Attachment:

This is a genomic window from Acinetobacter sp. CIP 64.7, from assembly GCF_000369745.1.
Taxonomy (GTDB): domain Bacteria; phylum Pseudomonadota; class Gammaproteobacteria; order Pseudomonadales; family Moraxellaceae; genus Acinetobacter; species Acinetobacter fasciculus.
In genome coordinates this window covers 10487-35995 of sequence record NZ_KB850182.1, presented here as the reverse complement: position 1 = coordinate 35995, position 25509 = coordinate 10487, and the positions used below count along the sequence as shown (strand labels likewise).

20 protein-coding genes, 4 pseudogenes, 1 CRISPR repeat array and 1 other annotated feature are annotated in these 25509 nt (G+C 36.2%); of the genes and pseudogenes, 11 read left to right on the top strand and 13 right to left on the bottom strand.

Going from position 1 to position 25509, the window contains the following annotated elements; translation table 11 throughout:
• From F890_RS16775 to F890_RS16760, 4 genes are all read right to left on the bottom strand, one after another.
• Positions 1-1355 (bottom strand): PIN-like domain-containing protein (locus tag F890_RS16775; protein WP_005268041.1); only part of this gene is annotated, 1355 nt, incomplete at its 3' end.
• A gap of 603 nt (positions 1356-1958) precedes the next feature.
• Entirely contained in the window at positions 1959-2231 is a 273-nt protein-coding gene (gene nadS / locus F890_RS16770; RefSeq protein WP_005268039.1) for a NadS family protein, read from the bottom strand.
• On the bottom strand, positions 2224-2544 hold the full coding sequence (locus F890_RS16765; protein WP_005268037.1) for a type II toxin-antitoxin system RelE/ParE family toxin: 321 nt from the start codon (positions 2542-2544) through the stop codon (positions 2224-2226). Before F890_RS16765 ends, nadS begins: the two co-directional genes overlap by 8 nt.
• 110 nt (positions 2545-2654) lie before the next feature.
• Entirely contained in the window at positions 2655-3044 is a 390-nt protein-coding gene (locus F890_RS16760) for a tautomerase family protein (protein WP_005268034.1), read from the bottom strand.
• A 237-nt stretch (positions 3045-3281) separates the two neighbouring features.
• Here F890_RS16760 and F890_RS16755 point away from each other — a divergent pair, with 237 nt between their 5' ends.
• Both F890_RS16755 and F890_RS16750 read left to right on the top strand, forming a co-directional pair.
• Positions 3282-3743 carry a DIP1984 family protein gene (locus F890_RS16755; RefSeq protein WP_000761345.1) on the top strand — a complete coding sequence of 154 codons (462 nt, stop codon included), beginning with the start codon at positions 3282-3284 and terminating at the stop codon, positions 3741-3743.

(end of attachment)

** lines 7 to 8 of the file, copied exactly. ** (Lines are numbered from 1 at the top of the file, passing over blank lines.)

• Positions 1-1355 (bottom strand): PIN-like domain-containing protein (locus tag F890_RS16775; protein WP_005268041.1); only part of this gene is annotated, 1355 nt, incomplete at its 3' end.
• A gap of 603 nt (positions 1356-1958) precedes the next feature.